The buyer and seller sign the handover protocol, and witnesses present also sign if necessary.
The goal of a handover protocol for a house or condominium is a smooth transition without legal disputes. It protects both sides: for example, the buyer can claim unlisted, missing, or required documents from the seller. If defects occur after the handover, which the seller neither concealed nor is responsible for, he does not have to pay for these to be resolved.
What should be included in a house handover protocol?
A good handover protocol checklist includes:
Names and contact details of the parties
Time of the inspection
Property data (address, last renovation, service charges paid until)
Meter readings (heating, electricity, water meters)
Furniture/inventory per room
Defects – including the basement, attic, garage, outdoor areas such as the garden, etc. Examples include a crack on a wall, a leaking roof, and faucets not working. A record is taken of who will remove the defects, by when, and at whose expense.
Repairs that have already been ordered or are still being paid for by the previous owner.
The number of keys from the mailbox to the tool shed.
A list of the documents handed over. Of particular importance are:
Building plans, floor plans, sketches, and static calculations
Comments Off on Applying for Thailand’s Long-Term Resident Visa (LTR): Requirements and Qualifications
The Thai government recently announced that they are making some changes to the Long-Term Resident Visa (“LTR”) requirements intending to attract more foreign residents to come to Thailand.
Kindly note that although the Thai cabinet and the Board of Investment (BOI) approve of this new LTR visa, there still has not been any official announcement from the Immigration Department as yet. Therefore we are still awaiting final confirmation for the time being.
This article will detail some of the currently discussed criteria and requirements for different application categories to live, work, and do business in the country. There are four categories of eligible persons:
1. Wealthy global citizen
The following is required to be eligible as a “Wealthy global citizen”:
a. Personal Income of no less than $80,000 USD per year in the two years before applying for the visa.
b. Directly invest in Thailand as an individual investor no less than $500,000 in at least one of the below items before applying for the visa:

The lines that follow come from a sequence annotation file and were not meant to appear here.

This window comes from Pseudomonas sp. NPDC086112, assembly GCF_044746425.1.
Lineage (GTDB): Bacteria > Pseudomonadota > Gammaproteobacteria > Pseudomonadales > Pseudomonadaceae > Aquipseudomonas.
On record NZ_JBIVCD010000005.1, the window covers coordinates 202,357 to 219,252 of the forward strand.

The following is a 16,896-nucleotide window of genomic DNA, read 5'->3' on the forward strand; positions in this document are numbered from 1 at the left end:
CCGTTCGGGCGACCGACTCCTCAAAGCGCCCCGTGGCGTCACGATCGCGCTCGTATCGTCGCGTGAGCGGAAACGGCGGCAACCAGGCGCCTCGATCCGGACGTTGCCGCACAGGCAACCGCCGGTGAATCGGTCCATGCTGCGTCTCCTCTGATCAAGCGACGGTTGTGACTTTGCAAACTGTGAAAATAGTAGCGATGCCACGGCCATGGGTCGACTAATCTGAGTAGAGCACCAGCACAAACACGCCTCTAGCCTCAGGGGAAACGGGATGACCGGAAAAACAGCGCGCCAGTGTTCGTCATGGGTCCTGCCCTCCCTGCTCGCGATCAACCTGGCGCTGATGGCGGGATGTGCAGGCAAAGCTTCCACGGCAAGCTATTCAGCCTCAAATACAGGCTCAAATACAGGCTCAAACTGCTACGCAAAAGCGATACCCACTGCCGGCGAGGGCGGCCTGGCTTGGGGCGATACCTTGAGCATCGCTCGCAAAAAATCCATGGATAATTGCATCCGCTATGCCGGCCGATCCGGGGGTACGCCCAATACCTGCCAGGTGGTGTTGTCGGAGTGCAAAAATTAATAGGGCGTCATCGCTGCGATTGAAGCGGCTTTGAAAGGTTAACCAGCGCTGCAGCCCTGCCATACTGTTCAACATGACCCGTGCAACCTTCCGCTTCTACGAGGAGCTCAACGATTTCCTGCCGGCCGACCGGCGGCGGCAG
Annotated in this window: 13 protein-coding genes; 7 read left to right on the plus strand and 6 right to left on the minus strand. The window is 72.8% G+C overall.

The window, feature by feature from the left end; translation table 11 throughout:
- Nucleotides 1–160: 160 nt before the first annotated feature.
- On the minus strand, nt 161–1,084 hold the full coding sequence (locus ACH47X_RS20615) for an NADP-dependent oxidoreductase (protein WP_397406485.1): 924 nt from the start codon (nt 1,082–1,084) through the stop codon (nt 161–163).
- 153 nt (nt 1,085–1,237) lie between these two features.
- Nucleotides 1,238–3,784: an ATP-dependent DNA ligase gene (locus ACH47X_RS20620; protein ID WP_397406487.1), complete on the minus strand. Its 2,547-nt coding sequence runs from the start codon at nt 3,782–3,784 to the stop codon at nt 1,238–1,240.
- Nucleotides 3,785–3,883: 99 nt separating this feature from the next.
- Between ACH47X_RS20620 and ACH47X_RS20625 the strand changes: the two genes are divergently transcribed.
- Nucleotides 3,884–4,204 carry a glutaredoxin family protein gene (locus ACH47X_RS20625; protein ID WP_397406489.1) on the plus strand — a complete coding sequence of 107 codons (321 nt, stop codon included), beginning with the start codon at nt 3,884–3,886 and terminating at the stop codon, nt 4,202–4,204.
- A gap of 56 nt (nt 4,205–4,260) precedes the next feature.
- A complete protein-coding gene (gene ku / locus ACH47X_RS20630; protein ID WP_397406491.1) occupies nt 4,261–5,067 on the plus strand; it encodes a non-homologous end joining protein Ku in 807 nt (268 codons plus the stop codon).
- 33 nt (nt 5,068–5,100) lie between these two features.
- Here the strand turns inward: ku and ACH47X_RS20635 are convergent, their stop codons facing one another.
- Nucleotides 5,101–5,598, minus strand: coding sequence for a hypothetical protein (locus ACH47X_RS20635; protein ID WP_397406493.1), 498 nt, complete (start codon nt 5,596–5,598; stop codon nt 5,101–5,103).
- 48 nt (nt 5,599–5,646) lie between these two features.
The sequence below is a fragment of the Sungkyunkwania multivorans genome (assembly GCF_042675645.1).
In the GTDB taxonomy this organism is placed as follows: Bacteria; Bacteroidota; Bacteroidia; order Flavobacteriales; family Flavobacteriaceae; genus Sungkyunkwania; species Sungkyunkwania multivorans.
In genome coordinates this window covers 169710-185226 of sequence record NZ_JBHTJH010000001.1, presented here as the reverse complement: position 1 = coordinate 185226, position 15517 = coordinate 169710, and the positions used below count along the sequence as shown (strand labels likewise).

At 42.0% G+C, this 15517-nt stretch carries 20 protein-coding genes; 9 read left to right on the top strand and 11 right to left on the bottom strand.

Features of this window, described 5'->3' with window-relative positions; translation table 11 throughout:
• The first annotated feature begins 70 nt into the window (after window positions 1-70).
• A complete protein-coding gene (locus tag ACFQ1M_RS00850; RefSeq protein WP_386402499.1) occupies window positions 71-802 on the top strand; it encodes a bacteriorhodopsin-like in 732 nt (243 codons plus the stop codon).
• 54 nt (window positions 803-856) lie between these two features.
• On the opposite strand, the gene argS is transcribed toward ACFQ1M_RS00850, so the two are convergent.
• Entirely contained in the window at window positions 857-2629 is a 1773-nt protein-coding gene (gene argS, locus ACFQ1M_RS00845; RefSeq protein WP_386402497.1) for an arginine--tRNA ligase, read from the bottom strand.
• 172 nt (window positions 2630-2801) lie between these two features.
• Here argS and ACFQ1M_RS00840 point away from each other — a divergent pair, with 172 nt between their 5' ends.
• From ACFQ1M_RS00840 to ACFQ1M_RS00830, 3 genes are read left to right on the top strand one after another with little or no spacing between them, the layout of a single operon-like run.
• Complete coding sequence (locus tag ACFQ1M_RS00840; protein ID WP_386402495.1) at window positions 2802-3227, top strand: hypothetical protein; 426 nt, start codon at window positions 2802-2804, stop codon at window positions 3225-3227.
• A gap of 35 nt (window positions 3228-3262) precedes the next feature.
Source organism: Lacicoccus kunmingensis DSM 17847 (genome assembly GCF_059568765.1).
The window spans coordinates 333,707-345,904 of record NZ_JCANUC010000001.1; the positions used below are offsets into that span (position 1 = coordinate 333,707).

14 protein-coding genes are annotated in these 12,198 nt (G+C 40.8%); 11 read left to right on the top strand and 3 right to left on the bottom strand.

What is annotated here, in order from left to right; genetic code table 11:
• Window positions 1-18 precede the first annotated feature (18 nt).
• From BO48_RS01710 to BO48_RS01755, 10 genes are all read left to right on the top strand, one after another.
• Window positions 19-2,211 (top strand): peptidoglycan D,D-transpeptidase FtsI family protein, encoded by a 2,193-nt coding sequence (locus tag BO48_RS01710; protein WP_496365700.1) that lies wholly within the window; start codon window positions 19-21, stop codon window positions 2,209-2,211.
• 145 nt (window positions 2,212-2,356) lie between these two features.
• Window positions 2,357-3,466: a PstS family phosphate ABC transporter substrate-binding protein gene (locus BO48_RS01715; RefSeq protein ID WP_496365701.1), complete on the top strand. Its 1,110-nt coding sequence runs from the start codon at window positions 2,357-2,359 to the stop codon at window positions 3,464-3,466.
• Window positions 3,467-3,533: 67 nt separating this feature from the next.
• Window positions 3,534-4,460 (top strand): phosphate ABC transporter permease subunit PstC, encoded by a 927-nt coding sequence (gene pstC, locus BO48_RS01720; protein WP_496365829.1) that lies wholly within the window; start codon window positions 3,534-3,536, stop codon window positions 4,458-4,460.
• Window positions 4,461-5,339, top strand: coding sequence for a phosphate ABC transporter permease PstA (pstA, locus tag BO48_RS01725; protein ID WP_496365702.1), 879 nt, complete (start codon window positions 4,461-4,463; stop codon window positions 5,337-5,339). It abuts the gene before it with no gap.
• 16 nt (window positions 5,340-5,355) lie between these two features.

Thai government bond issued by the Ministry of Finance with over five years of remaining maturity at the time of application.
Investment in a limited company or public company registered under Thai law, and investment in a venture capital company registered with the Securities and Exchange Commission (SEC), Thailand, excluding investment in the Stock Exchange of Thailand (SET).
c. The net asset value should be no less than $1,000,000 at the time of application (excluding assets without proof of applicant’s ownership and assets without reliable market appraisal evidence such as artworks, amulets, cryptocurrencies, or memberships).
d. Health insurance with coverage not less than $50,000 with a remaining maturity of no less than ten months at the time of application or valid social security benefits which insures for hospitalization and treatment in Thailand or a deposit not less than $100,000 in a bank account at least 12 months before completing the application.
The following is required to be eligible as a “Wealthy pensioner”:
a. 50 Years of age or older and receives a regular pension income of no less than $80,000 per year.
b. In case personal income is less than $80,000 but no less than $40,000 per year, applicants must have an investment not less than $250,000 in any of the following categories:
Thai government bond issued by the Ministry of Finance with over five years of remaining maturity at the time of application
Investment in a limited company or public company registered under Thai law, and investment in a venture capital company registered with the Securities and Exchange Commission (SEC), Thailand, excluding investment in the Stock Exchange of Thailand (SET)
Investment in real estate (condominiums)